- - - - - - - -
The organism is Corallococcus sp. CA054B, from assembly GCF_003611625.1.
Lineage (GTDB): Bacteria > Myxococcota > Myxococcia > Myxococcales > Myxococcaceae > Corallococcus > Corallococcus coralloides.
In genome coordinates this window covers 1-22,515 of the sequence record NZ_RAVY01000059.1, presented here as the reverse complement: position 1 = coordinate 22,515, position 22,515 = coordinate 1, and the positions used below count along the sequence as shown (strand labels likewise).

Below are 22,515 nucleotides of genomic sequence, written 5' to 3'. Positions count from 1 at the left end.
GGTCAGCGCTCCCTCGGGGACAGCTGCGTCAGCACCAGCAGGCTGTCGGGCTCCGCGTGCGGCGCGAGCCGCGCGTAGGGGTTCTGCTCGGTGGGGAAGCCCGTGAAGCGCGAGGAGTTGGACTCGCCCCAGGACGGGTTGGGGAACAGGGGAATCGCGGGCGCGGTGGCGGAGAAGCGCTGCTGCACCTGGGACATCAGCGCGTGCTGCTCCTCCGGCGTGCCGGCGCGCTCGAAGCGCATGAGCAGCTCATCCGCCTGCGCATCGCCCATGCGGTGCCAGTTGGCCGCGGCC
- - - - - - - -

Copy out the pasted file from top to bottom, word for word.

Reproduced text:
The organism is Corallococcus sp. CA054B, from assembly GCF_003611625.1.
Lineage (GTDB): Bacteria > Myxococcota > Myxococcia > Myxococcales > Myxococcaceae > Corallococcus > Corallococcus coralloides.
In genome coordinates this window covers 1-22,515 of the sequence record NZ_RAVY01000059.1, presented here as the reverse complement: position 1 = coordinate 22,515, position 22,515 = coordinate 1, and the positions used below count along the sequence as shown (strand labels likewise).

Below are 22,515 nucleotides of genomic sequence, written 5' to 3'. Positions count from 1 at the left end.
GGTCAGCGCTCCCTCGGGGACAGCTGCGTCAGCACCAGCAGGCTGTCGGGCTCCGCGTGCGGCGCGAGCCGCGCGTAGGGGTTCTGCTCGGTGGGGAAGCCCGTGAAGCGCGAGGAGTTGGACTCGCCCCAGGACGGGTTGGGGAACAGGGGAATCGCGGGCGCGGTGGCGGAGAAGCGCTGCTGCACCTGGGACATCAGCGCGTGCTGCTCCTCCGGCGTGCCGGCGCGCTCGAAGCGCATGAGCAGCTCATCCGCCTGCGCATCGCCCATGCGGTGCCAGTTGGCCGCGGCC